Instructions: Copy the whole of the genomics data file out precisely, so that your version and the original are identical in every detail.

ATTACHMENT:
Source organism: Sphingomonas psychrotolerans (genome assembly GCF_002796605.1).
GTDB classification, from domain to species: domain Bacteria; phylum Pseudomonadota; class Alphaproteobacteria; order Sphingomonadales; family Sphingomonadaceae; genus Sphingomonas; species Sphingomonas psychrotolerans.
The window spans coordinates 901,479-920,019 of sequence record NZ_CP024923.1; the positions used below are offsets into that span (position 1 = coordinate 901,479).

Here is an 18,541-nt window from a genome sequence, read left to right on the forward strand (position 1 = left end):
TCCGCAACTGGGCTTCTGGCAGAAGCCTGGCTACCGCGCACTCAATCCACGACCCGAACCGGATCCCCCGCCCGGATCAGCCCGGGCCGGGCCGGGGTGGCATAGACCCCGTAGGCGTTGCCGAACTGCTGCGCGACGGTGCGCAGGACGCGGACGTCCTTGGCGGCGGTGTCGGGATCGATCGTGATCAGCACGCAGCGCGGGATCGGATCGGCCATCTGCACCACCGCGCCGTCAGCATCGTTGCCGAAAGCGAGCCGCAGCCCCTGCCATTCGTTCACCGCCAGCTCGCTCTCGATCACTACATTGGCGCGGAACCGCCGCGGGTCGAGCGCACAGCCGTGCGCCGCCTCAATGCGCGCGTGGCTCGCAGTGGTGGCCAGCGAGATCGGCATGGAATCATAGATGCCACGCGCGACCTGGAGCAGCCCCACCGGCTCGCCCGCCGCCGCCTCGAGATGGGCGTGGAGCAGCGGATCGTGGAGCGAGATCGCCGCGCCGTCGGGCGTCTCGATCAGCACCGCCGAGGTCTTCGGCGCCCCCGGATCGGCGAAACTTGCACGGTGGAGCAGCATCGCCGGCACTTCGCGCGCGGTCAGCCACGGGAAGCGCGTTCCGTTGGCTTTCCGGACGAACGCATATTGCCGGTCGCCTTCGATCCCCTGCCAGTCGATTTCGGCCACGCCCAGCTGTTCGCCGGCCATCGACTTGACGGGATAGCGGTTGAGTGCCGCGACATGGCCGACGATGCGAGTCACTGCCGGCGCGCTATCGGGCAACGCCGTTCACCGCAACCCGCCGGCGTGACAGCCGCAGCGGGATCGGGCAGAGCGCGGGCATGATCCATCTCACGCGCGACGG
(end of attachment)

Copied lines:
Source organism: Sphingomonas psychrotolerans (genome assembly GCF_002796605.1).
GTDB classification, from domain to species: domain Bacteria; phylum Pseudomonadota; class Alphaproteobacteria; order Sphingomonadales; family Sphingomonadaceae; genus Sphingomonas; species Sphingomonas psychrotolerans.
The window spans coordinates 901,479-920,019 of sequence record NZ_CP024923.1; the positions used below are offsets into that span (position 1 = coordinate 901,479).

Here is an 18,541-nt window from a genome sequence, read left to right on the forward strand (position 1 = left end):
TCCGCAACTGGGCTTCTGGCAGAAGCCTGGCTACCGCGCACTCAATCCACGACCCGAACCGGATCCCCCGCCCGGATCAGCCCGGGCCGGGCCGGGGTGGCATAGACCCCGTAGGCGTTGCCGAACTGCTGCGCGACGGTGCGCAGGACGCGGACGTCCTTGGCGGCGGTGTCGGGATCGATCGTGATCAGCACGCAGCGCGGGATCGGATCGGCCATCTGCACCACCGCGCCGTCAGCATCGTTGCCGAAAGCGAGCCGCAGCCCCTGCCATTCGTTCACCGCCAGCTCGCTCTCGATCACTACATTGGCGCGGAACCGCCGCGGGTCGAGCGCACAGCCGTGCGCCGCCTCAATGCGCGCGTGGCTCGCAGTGGTGGCCAGCGAGATCGGCATGGAATCATAGATGCCACGCGCGACCTGGAGCAGCCCCACCGGCTCGCCCGCCGCCGCCTCGAGATGGGCGTGGAGCAGCGGATCGTGGAGCGAGATCGCCGCGCCGTCGGGCGTCTCGATCAGCACCGCCGAGGTCTTCGGCGCCCCCGGATCGGCGAAACTTGCACGGTGGAGCAGCATCGCCGGCACTTCGCGCGCGGTCAGCCACGGGAAGCGCGTTCCGTTGGCTTTCCGGACGAACGCATATTGCCGGTCGCCTTCGATCCCCTGCCAGTCGATTTCGGCCACGCCCAGCTGTTCGCCGGCCATCGACTTGACGGGATAGCGGTTGAGTGCCGCGACATGGCCGACGATGCGAGTCACTGCCGGCGCGCTATCGGGCAACGCCGTTCACCGCAACCCGCCGGCGTGACAGCCGCAGCGGGATCGGGCAGAGCGCGGGCATGATCCATCTCACGCGCGACGG